The Creation of Adam, 1642 - Giovanni Benedetto Castiglione 
Size: 24x36 inches
Substrate: Premium Matte, thick
Product Notes: Considered one of the most original and innovative Italian artists of the Baroque period, Giovanni Benedetto Castiglione literally separated light from darkness, creating form out of chaos in this work, his earliest known monotype. In a perfect match of medium and message, Castiglione, the Genoese artist credited with inventing the technique, used this new method to portray the central act of Genesis: the creation of man. He produced this electrifying image by subtracting the design from the inked surface of a copperplate with a blunt instrument, such as a stick or paintbrush handle, and then printing directly on a sheet of paper. Broad, angular strokes of white depict God emerging from a cloud, while thin, fluid lines extract the languid body of Adam from velvety blackness. Castiglione’s monotypes employ both this dark-ground technique, which naturally lends itself to dramatic and mysterious imagery, and the light-ground manner, in which the design is drawn in ink directly on a clean plate. Both processes yield only one fine impression. It was not until the nineteenth century that such versatile artists as Edgar Degas explored the monotype’s full potential.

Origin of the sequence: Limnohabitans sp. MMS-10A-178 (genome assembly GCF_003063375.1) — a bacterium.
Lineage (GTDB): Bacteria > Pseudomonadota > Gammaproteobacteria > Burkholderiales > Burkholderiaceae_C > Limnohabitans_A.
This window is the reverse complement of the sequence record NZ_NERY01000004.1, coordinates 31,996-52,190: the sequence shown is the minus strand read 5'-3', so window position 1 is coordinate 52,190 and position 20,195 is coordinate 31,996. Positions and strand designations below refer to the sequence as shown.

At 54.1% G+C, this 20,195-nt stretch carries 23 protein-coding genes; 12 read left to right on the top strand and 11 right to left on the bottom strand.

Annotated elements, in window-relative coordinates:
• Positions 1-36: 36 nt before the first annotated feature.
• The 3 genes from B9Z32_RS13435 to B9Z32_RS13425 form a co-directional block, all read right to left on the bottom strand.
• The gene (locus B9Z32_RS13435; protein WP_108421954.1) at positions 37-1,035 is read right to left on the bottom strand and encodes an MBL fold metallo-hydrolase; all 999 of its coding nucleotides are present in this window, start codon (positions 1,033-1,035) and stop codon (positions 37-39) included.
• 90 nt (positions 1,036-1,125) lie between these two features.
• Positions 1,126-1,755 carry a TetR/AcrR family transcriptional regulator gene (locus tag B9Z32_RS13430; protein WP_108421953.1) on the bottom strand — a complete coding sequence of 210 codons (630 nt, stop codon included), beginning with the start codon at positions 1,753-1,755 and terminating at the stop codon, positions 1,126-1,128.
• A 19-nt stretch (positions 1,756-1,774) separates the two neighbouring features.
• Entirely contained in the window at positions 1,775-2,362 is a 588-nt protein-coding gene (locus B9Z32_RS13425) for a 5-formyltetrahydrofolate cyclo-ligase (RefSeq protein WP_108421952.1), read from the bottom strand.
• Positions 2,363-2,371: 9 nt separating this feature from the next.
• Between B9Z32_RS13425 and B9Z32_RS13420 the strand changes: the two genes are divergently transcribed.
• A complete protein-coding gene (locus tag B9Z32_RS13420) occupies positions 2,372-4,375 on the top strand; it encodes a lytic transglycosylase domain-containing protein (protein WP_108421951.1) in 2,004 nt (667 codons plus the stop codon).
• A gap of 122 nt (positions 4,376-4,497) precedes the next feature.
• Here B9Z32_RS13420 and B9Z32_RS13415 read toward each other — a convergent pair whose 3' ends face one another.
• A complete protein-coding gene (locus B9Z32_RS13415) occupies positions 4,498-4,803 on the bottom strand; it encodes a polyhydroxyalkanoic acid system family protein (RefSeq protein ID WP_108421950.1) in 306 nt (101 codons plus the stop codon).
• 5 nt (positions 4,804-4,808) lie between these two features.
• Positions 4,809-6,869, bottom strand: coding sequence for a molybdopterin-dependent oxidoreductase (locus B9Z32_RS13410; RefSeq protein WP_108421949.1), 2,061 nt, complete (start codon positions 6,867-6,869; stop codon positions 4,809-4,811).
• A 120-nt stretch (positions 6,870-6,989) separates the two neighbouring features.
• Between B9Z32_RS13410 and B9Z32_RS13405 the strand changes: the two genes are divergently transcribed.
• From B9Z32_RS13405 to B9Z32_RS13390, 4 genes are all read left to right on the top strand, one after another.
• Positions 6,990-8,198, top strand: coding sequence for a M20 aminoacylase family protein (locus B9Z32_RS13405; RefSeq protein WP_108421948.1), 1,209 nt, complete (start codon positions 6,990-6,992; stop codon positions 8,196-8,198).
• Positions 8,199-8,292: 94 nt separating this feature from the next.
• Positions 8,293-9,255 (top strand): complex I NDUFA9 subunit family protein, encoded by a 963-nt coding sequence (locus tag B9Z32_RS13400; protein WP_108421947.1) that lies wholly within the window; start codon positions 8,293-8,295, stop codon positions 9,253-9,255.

Giovanni Benedetto Castiglione
The Creation of Adam
Monotype in black ink on ivory laid paper
303 × 203 mm
Credit Line
Gift of an anonymous donor; restricted gifts of Dr. William D. and Sara R. Shorey, and Mr. and Mrs. George B. Young
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24x36" Poster: The Creation of Adam, 1642 - Giovanni Benedetto Castiglione